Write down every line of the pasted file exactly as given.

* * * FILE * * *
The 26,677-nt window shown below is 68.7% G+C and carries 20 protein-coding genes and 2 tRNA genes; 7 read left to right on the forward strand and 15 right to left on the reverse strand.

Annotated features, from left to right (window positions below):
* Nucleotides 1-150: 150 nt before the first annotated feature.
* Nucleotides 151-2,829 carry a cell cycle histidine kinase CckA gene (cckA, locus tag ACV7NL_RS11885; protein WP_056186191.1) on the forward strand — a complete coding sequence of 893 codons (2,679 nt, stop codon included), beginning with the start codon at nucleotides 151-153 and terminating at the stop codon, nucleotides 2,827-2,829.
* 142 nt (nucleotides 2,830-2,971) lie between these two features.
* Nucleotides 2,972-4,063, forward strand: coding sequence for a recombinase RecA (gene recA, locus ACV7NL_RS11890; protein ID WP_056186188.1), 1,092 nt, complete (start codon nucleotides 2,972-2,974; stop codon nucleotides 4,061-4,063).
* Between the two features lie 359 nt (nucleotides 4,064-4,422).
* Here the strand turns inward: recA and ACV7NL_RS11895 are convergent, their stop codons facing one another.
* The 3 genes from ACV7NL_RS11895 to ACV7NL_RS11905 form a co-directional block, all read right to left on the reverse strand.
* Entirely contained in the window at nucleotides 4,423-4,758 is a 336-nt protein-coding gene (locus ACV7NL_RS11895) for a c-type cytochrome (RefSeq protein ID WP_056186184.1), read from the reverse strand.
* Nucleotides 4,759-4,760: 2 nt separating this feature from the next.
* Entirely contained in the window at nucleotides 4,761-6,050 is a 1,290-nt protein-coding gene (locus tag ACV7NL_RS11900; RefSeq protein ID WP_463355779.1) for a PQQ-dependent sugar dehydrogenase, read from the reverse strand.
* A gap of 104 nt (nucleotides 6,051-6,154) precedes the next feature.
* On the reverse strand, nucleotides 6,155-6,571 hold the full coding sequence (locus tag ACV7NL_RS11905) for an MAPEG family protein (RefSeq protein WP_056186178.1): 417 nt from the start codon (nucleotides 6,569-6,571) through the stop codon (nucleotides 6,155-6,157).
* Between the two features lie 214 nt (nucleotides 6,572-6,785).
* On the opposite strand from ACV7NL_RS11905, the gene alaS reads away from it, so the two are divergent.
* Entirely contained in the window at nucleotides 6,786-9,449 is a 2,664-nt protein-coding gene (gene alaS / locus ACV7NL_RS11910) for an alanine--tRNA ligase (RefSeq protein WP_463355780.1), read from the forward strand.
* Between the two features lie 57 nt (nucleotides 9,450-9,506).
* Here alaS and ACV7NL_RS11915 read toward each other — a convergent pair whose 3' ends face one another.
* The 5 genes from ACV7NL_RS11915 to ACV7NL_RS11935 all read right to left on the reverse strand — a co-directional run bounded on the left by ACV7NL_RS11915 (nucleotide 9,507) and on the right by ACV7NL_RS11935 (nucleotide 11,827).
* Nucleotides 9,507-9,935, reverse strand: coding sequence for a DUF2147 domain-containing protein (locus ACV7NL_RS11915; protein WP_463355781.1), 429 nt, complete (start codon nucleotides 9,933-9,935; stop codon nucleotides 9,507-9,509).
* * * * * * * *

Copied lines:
The 26,677-nt window shown below is 68.7% G+C and carries 20 protein-coding genes and 2 tRNA genes; 7 read left to right on the forward strand and 15 right to left on the reverse strand.

Annotated features, from left to right (window positions below):
* Nucleotides 1-150: 150 nt before the first annotated feature.
* Nucleotides 151-2,829 carry a cell cycle histidine kinase CckA gene (cckA, locus tag ACV7NL_RS11885; protein WP_056186191.1) on the forward strand — a complete coding sequence of 893 codons (2,679 nt, stop codon included), beginning with the start codon at nucleotides 151-153 and terminating at the stop codon, nucleotides 2,827-2,829.
* 142 nt (nucleotides 2,830-2,971) lie between these two features.
* Nucleotides 2,972-4,063, forward strand: coding sequence for a recombinase RecA (gene recA, locus ACV7NL_RS11890; protein ID WP_056186188.1), 1,092 nt, complete (start codon nucleotides 2,972-2,974; stop codon nucleotides 4,061-4,063).
* Between the two features lie 359 nt (nucleotides 4,064-4,422).
* Here the strand turns inward: recA and ACV7NL_RS11895 are convergent, their stop codons facing one another.
* The 3 genes from ACV7NL_RS11895 to ACV7NL_RS11905 form a co-directional block, all read right to left on the reverse strand.
* Entirely contained in the window at nucleotides 4,423-4,758 is a 336-nt protein-coding gene (locus ACV7NL_RS11895) for a c-type cytochrome (RefSeq protein ID WP_056186184.1), read from the reverse strand.
* Nucleotides 4,759-4,760: 2 nt separating this feature from the next.
* Entirely contained in the window at nucleotides 4,761-6,050 is a 1,290-nt protein-coding gene (locus tag ACV7NL_RS11900; RefSeq protein ID WP_463355779.1) for a PQQ-dependent sugar dehydrogenase, read from the reverse strand.
* A gap of 104 nt (nucleotides 6,051-6,154) precedes the next feature.
* On the reverse strand, nucleotides 6,155-6,571 hold the full coding sequence (locus tag ACV7NL_RS11905) for an MAPEG family protein (RefSeq protein WP_056186178.1): 417 nt from the start codon (nucleotides 6,569-6,571) through the stop codon (nucleotides 6,155-6,157).
* Between the two features lie 214 nt (nucleotides 6,572-6,785).
* On the opposite strand from ACV7NL_RS11905, the gene alaS reads away from it, so the two are divergent.
* Entirely contained in the window at nucleotides 6,786-9,449 is a 2,664-nt protein-coding gene (gene alaS / locus ACV7NL_RS11910) for an alanine--tRNA ligase (RefSeq protein WP_463355780.1), read from the forward strand.
* Between the two features lie 57 nt (nucleotides 9,450-9,506).
* Here alaS and ACV7NL_RS11915 read toward each other — a convergent pair whose 3' ends face one another.
* The 5 genes from ACV7NL_RS11915 to ACV7NL_RS11935 all read right to left on the reverse strand — a co-directional run bounded on the left by ACV7NL_RS11915 (nucleotide 9,507) and on the right by ACV7NL_RS11935 (nucleotide 11,827).
* Nucleotides 9,507-9,935, reverse strand: coding sequence for a DUF2147 domain-containing protein (locus ACV7NL_RS11915; protein WP_463355781.1), 429 nt, complete (start codon nucleotides 9,933-9,935; stop codon nucleotides 9,507-9,509).